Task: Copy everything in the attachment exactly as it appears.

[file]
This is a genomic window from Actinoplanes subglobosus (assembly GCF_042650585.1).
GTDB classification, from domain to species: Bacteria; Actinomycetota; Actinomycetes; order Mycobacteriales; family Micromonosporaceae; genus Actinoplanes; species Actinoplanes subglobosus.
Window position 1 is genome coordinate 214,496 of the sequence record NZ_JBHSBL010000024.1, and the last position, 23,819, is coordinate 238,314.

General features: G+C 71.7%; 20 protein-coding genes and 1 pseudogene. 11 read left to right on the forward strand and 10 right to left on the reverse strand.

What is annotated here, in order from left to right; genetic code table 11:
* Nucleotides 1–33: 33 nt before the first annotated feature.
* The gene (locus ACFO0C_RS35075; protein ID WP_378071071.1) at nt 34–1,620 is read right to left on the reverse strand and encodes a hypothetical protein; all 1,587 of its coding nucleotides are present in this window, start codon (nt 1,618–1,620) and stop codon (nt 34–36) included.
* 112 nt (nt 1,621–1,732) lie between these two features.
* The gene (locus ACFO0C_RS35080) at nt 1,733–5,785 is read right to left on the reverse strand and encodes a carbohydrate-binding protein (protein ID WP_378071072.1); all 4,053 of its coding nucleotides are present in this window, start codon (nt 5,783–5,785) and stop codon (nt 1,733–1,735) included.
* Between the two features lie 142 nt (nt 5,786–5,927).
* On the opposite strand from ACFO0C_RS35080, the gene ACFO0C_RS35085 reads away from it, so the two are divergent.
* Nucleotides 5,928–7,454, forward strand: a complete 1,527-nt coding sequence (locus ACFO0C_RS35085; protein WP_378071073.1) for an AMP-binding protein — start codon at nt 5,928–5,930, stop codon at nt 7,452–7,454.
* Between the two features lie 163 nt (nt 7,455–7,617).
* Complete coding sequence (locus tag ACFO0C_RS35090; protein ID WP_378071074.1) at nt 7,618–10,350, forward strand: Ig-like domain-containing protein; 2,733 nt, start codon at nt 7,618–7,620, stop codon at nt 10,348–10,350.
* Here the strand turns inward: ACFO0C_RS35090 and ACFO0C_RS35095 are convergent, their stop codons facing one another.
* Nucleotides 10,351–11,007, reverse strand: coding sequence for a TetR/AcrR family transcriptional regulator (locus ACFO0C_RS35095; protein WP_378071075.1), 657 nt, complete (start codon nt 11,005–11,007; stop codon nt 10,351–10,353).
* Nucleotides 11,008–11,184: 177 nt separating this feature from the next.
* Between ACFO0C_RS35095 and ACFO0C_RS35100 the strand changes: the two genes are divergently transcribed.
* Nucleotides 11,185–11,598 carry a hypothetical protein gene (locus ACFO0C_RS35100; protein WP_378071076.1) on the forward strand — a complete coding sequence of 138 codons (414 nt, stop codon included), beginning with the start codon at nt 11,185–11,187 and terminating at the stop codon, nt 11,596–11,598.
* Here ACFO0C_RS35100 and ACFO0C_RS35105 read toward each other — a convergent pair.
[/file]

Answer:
This is a genomic window from Actinoplanes subglobosus (assembly GCF_042650585.1).
GTDB classification, from domain to species: Bacteria; Actinomycetota; Actinomycetes; order Mycobacteriales; family Micromonosporaceae; genus Actinoplanes; species Actinoplanes subglobosus.
Window position 1 is genome coordinate 214,496 of the sequence record NZ_JBHSBL010000024.1, and the last position, 23,819, is coordinate 238,314.

General features: G+C 71.7%; 20 protein-coding genes and 1 pseudogene. 11 read left to right on the forward strand and 10 right to left on the reverse strand.

What is annotated here, in order from left to right; genetic code table 11:
* Nucleotides 1–33: 33 nt before the first annotated feature.
* The gene (locus ACFO0C_RS35075; protein ID WP_378071071.1) at nt 34–1,620 is read right to left on the reverse strand and encodes a hypothetical protein; all 1,587 of its coding nucleotides are present in this window, start codon (nt 1,618–1,620) and stop codon (nt 34–36) included.
* 112 nt (nt 1,621–1,732) lie between these two features.
* The gene (locus ACFO0C_RS35080) at nt 1,733–5,785 is read right to left on the reverse strand and encodes a carbohydrate-binding protein (protein ID WP_378071072.1); all 4,053 of its coding nucleotides are present in this window, start codon (nt 5,783–5,785) and stop codon (nt 1,733–1,735) included.
* Between the two features lie 142 nt (nt 5,786–5,927).
* On the opposite strand from ACFO0C_RS35080, the gene ACFO0C_RS35085 reads away from it, so the two are divergent.
* Nucleotides 5,928–7,454, forward strand: a complete 1,527-nt coding sequence (locus ACFO0C_RS35085; protein WP_378071073.1) for an AMP-binding protein — start codon at nt 5,928–5,930, stop codon at nt 7,452–7,454.
* Between the two features lie 163 nt (nt 7,455–7,617).
* Complete coding sequence (locus tag ACFO0C_RS35090; protein ID WP_378071074.1) at nt 7,618–10,350, forward strand: Ig-like domain-containing protein; 2,733 nt, start codon at nt 7,618–7,620, stop codon at nt 10,348–10,350.
* Here the strand turns inward: ACFO0C_RS35090 and ACFO0C_RS35095 are convergent, their stop codons facing one another.
* Nucleotides 10,351–11,007, reverse strand: coding sequence for a TetR/AcrR family transcriptional regulator (locus ACFO0C_RS35095; protein WP_378071075.1), 657 nt, complete (start codon nt 11,005–11,007; stop codon nt 10,351–10,353).
* Nucleotides 11,008–11,184: 177 nt separating this feature from the next.
* Between ACFO0C_RS35095 and ACFO0C_RS35100 the strand changes: the two genes are divergently transcribed.
* Nucleotides 11,185–11,598 carry a hypothetical protein gene (locus ACFO0C_RS35100; protein WP_378071076.1) on the forward strand — a complete coding sequence of 138 codons (414 nt, stop codon included), beginning with the start codon at nt 11,185–11,187 and terminating at the stop codon, nt 11,596–11,598.
* Here ACFO0C_RS35100 and ACFO0C_RS35105 read toward each other — a convergent pair.